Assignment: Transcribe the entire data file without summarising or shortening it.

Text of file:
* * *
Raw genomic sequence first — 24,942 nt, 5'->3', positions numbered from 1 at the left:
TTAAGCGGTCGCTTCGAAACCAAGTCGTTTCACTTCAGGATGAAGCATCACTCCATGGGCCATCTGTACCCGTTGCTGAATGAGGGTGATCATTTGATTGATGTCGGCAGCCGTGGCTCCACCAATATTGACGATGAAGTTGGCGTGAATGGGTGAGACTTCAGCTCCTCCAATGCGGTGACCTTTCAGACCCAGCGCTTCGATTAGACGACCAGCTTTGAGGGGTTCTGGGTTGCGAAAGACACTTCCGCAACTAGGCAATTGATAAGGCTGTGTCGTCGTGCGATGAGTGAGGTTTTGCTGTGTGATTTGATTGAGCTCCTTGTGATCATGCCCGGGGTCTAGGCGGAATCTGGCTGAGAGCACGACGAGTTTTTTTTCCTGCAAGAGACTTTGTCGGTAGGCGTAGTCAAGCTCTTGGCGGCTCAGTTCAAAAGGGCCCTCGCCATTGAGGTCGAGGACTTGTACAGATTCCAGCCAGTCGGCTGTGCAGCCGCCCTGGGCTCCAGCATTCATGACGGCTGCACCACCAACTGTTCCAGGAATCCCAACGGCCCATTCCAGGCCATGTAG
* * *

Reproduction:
Raw genomic sequence first — 24,942 nt, 5'->3', positions numbered from 1 at the left:
TTAAGCGGTCGCTTCGAAACCAAGTCGTTTCACTTCAGGATGAAGCATCACTCCATGGGCCATCTGTACCCGTTGCTGAATGAGGGTGATCATTTGATTGATGTCGGCAGCCGTGGCTCCACCAATATTGACGATGAAGTTGGCGTGAATGGGTGAGACTTCAGCTCCTCCAATGCGGTGACCTTTCAGACCCAGCGCTTCGATTAGACGACCAGCTTTGAGGGGTTCTGGGTTGCGAAAGACACTTCCGCAACTAGGCAATTGATAAGGCTGTGTCGTCGTGCGATGAGTGAGGTTTTGCTGTGTGATTTGATTGAGCTCCTTGTGATCATGCCCGGGGTCTAGGCGGAATCTGGCTGAGAGCACGACGAGTTTTTTTTCCTGCAAGAGACTTTGTCGGTAGGCGTAGTCAAGCTCTTGGCGGCTCAGTTCAAAAGGGCCCTCGCCATTGAGGTCGAGGACTTGTACAGATTCCAGCCAGTCGGCTGTGCAGCCGCCCTGGGCTCCAGCATTCATGACGGCTGCACCACCAACTGTTCCAGGAATCCCAACGGCCCATTCCAGGCCATGTAG